Monday, 11 December 2017

Rejoice in splendour of God’s creation

BEHIND our Meeting House there is a big garden, one of the hidden gardens of Henley.

BEHIND our Meeting House there is a big garden, one of the hidden gardens of Henley.

At the very bottom of our garden is our Quaker burial ground. Being a dissenting religion, in the past we were not allowed to be buried in the town cemetery, so early Quakers had to have their own burial sites.

In February the burial ground awakens with several clumps of snowdrops, followed by the bright yellow aconites.

Later in the spring a big grassed area of the garden becomes a wildflower meadow with primroses and cowslips coming to the fore.

The mixed beds along the sides of our walled garden begin to display various hellebores and other spring plants. Thus it continues throughout the year — always life, always colour and often surprises.

Over the years a lot of love, hard work and attention has been given to our garden and burial ground to change it from the impenetrable tangle of blackberry bushes and nettles it was 25 years ago to the cared-for, peaceful haven it is today.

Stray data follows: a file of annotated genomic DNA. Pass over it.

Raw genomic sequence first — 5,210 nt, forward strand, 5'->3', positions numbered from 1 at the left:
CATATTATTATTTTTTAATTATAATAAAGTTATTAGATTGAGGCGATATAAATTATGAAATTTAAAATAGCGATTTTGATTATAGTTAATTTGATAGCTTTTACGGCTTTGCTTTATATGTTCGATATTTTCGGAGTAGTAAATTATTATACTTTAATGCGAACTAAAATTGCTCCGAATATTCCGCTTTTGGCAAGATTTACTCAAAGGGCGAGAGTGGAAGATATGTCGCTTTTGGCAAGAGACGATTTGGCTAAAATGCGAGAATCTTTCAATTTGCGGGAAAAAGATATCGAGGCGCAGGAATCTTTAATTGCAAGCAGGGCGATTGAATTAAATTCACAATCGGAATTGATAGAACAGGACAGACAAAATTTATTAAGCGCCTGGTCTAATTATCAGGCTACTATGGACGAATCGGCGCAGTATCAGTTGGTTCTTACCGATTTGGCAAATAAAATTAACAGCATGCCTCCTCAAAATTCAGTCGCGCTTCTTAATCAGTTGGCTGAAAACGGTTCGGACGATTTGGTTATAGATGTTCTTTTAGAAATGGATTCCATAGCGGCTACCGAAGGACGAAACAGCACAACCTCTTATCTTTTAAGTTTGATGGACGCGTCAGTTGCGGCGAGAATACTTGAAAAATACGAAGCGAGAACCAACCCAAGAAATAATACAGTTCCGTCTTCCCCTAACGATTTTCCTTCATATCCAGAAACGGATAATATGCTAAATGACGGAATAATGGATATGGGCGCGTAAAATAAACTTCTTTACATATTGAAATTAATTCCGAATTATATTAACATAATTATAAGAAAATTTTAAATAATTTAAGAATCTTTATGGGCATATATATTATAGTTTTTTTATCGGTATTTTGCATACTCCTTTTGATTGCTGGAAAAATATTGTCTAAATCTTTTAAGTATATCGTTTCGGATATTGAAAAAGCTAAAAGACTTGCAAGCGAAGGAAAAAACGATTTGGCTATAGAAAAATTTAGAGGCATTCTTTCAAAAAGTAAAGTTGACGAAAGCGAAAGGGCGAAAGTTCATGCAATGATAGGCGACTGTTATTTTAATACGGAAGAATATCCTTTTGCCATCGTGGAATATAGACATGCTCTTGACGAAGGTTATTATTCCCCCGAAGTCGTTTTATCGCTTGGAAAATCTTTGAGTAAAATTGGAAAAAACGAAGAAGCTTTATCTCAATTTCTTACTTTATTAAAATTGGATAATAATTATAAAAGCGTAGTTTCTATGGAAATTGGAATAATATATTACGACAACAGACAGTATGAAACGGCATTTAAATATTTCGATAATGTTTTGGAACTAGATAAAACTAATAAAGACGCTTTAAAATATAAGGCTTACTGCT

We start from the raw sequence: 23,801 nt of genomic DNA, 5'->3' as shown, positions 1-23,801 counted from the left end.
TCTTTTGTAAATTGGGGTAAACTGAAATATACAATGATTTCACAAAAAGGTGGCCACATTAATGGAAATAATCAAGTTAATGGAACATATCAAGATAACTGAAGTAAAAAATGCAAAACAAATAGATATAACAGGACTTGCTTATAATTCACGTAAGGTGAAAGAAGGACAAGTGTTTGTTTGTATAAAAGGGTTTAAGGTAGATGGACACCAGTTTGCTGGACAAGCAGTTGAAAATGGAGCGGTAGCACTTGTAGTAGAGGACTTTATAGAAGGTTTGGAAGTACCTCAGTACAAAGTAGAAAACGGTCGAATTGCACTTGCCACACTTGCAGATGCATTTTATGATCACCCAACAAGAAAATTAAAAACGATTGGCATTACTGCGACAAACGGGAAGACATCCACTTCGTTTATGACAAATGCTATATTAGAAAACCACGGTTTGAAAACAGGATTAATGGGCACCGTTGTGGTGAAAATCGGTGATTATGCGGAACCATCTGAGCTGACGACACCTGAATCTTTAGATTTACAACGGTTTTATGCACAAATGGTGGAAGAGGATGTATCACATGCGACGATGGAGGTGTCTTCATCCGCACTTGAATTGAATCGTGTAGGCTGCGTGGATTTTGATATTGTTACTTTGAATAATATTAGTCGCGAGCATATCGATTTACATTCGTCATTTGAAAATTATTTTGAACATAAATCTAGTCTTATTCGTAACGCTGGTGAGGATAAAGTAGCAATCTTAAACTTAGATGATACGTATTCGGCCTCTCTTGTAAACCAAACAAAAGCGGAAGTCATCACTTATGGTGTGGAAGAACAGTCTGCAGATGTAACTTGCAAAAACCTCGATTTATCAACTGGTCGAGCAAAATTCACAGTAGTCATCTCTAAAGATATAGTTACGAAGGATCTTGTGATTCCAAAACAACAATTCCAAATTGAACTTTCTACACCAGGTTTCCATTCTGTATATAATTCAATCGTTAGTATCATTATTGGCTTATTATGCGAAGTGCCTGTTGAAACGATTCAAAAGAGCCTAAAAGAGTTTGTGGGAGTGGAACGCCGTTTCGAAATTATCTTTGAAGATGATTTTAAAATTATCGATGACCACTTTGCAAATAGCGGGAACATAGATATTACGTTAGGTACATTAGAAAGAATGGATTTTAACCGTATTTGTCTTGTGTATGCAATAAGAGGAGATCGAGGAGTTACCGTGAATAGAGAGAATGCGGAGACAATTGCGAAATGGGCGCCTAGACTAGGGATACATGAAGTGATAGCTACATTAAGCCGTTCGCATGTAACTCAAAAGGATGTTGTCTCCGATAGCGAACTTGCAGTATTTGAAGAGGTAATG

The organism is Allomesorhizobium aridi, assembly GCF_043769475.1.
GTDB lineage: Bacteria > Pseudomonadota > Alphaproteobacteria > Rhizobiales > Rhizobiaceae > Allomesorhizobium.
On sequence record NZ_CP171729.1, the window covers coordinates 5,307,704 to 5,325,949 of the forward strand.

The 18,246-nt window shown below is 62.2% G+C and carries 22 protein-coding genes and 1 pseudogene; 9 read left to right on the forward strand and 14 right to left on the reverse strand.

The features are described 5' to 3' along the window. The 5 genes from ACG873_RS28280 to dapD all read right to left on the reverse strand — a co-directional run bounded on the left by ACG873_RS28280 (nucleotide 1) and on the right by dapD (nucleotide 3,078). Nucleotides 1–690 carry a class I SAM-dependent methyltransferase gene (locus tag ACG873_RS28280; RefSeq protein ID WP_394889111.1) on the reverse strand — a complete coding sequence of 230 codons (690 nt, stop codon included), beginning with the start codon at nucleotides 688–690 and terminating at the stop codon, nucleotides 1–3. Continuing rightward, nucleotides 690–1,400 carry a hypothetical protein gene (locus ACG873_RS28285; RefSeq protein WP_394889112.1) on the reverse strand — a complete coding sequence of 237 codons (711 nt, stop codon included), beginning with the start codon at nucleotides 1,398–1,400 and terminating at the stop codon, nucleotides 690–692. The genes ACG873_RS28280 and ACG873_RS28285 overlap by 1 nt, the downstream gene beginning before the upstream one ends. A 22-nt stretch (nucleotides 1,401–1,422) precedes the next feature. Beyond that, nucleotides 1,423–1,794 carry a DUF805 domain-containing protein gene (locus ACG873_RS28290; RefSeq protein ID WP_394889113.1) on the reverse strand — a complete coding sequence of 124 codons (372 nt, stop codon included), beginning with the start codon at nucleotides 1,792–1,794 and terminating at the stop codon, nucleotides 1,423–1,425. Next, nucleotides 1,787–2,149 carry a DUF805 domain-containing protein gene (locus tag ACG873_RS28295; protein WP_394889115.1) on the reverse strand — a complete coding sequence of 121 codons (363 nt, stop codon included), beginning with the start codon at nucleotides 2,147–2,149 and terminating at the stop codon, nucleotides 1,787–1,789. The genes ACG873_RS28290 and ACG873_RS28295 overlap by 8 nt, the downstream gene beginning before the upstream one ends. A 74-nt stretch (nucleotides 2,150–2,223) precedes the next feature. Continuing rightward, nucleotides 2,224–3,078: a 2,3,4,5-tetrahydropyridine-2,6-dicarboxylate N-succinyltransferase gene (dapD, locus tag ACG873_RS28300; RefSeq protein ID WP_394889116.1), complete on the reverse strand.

It has taken a few Friends a great deal of time and commitment to get the garden to its present state as well as the enthusiasm and imaginative determination of some Friends to visualise what its potential could be when it was far from beautiful and felt more like a burdensome albatross to the small number of Quakers who attended Henley Meeting at the time.

If it wasn’t for the dogged determination of a few individuals to make something of the outdoor space behind our Meeting House, it would still be an inhospitable bramble bed.

If it wasn’t for the generosity of time and manpower given by a few Friends to maintain and continue to improve the area, it would fall back into an unmanageable burden.

The following advice is given to Quakers — it might speak to you too.

“We do not own the world and its riches are not ours to dispose of at will. Show a loving consideration for all creatures and seek to maintain the beauty and variety of the world.

“Work to ensure that our increasing power over nature is used responsibly, with reverence for life. Rejoice in the splendour of God’s continuing creation.”

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